Pilot shelter project talk continues with Wednesday forum

Bags sit packed near the door of one of the tiny home shelters in Ontario on April 30, the final day of being open for the temporary pilot homeless shelter project.


The homeless population and lack of a shelter have been two issues that the City of Ontario, partnered with Community in Action, have made efforts to address, increasing those over the past year.

The city was part of what was previously a three-fold partnership which also included Community in Action and Origins Faith Community, the latter of which dissolved its involvement in late April of this year. That coincided with the closure of the temporary pilot emergency homeless shelter project on April 30, also known as the “tiny houses” located on North Oregon Street nearby Nichols Accounting.

Following the shuttering of the temporary shelter project, a community forum was conducted at Four Rivers Cultural Center in June which included a panel.

The panel was made up of Barb Higinbotham, executive director of Community in Action; Heather Echeveste, Community in Action’s housing programs manager; and Ontario City Manager Adam Brown.

Higinbotham said in that forum that while Ontario does not have a homeless shelter, the need to house homeless individuals is ongoing and evaluating the temporary homeless shelter project is important to moving forward.

Ontario City Manager Adam Brown explained where the state of the local homelessness issue is and how the city is going about addressing it in an email sent on Sept. 9.

He described in the email how Community in Action’s After Action Report was completed in late June and then in July, Higinbotham and Echeveste began “communicating with different property owners about possible locations.”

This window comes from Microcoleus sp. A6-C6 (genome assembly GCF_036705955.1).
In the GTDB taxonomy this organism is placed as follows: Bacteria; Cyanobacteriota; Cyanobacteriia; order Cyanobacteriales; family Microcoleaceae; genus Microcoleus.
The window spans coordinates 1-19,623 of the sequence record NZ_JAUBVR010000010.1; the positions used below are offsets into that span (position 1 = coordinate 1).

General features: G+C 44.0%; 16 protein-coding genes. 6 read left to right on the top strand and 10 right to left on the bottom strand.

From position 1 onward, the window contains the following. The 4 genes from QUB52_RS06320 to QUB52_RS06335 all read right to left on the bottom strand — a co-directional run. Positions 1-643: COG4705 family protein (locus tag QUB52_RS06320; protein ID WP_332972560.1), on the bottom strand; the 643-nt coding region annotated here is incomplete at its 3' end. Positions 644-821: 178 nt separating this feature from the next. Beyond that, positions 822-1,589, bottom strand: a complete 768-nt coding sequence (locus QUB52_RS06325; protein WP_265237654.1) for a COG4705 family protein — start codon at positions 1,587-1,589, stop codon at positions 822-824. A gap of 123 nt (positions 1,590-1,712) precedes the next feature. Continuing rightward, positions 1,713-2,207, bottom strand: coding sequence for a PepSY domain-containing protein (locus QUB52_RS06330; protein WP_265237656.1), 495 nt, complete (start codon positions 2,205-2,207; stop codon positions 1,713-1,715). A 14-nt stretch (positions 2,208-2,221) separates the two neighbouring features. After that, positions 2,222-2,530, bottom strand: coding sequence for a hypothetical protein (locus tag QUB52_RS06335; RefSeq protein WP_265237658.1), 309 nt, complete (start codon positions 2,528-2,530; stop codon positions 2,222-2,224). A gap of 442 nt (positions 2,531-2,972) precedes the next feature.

Brown said that he participated in a video conference with the two on Aug. 20 to discuss who was going to help with “siting the transitional shelter going forward.”

Rather than put information out to the public about forming the committee, they reached out to people, according to Brown.

“We have tried to gather together people who volunteered or have an interest, who have resources in the form of volunteer help and money, and or have decision making authority,” he said in an email on Sept. 9. “We didn’t say no to anyone that asked.” 

On Aug. 31, the new committee met.

“Committee met to discuss options and try to fill in chart. It was the first go around for many of the committee to see the site alternatives so they needed some time to think about the options,” wrote Brown.

He elaborated on the formation of this committee in a follow-up email message received on Sept. 9, following a series of questions regarding the committee and potential future shelter locations.

“We used people who were interested in helping. Then we reached out to sectors that we thought could be helpful,” Brown wrote, saying that “several” members of the committee reside outside of city limits.

He reiterated that the committee “is not a city committee” and is not a decision-making body.

“Community in Action has allowed me to participate in their process and to whatever extent I can facilitate or assist the process knowing that a land action may be needed from the city I have tried to prepared this for public involvement,” said Brown.

Leslie Thompson contributed to this article.

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